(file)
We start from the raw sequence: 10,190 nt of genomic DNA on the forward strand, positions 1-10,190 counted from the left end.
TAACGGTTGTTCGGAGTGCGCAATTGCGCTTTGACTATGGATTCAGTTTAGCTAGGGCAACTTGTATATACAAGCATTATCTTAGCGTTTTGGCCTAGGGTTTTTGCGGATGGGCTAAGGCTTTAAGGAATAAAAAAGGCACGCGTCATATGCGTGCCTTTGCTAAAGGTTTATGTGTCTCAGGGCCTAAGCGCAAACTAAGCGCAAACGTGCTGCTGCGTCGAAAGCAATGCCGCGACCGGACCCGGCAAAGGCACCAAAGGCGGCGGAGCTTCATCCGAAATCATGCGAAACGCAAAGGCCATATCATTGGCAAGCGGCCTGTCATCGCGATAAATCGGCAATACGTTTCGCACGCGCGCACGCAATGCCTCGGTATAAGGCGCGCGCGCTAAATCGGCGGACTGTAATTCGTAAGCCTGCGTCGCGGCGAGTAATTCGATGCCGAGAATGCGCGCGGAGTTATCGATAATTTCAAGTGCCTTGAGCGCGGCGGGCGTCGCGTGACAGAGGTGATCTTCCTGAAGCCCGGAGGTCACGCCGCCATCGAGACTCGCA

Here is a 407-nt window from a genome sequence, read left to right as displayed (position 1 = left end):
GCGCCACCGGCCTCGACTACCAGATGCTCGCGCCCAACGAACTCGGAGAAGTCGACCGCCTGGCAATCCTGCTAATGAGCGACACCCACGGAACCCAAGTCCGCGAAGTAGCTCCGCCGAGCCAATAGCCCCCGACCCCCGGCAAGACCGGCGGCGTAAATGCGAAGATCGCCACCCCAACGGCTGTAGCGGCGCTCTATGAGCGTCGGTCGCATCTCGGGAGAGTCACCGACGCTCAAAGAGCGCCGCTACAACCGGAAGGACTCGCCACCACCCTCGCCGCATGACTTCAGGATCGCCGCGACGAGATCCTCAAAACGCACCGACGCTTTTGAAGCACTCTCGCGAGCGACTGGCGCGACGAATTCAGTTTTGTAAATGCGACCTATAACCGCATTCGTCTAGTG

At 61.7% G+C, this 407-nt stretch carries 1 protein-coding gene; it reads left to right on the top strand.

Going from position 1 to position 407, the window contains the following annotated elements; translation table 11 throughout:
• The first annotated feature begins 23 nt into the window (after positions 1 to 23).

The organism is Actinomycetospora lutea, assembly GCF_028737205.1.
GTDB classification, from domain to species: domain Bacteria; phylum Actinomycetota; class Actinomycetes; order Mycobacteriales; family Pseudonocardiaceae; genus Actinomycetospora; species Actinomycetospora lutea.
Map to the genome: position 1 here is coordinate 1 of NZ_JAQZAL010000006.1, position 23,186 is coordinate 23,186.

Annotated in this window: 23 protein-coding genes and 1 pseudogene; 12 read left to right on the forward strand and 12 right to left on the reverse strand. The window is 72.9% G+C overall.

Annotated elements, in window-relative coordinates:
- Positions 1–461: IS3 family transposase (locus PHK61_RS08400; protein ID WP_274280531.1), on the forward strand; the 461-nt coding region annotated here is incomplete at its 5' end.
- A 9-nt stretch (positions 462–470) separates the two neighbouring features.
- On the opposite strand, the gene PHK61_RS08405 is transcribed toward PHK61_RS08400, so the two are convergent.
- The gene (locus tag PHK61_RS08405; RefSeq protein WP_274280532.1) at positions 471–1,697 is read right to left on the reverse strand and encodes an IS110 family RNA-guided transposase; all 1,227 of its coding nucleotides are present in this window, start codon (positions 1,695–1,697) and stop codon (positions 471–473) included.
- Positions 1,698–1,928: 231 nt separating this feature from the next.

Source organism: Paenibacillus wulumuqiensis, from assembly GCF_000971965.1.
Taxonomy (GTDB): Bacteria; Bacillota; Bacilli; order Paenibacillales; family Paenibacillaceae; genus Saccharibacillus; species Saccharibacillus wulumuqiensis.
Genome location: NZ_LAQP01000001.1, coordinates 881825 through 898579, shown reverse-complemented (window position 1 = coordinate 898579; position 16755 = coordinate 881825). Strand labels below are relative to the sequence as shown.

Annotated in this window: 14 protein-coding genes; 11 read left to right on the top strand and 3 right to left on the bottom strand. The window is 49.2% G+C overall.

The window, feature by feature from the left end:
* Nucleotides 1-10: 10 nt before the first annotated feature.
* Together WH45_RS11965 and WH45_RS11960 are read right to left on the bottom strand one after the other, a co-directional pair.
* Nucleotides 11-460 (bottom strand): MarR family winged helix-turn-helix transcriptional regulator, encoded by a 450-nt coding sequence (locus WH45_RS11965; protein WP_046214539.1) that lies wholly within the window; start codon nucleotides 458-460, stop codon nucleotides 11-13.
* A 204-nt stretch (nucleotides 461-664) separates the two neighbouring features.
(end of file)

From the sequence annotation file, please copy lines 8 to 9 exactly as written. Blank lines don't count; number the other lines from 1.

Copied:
The organism is Actinomycetospora lutea, assembly GCF_028737205.1.
GTDB classification, from domain to species: domain Bacteria; phylum Actinomycetota; class Actinomycetes; order Mycobacteriales; family Pseudonocardiaceae; genus Actinomycetospora; species Actinomycetospora lutea.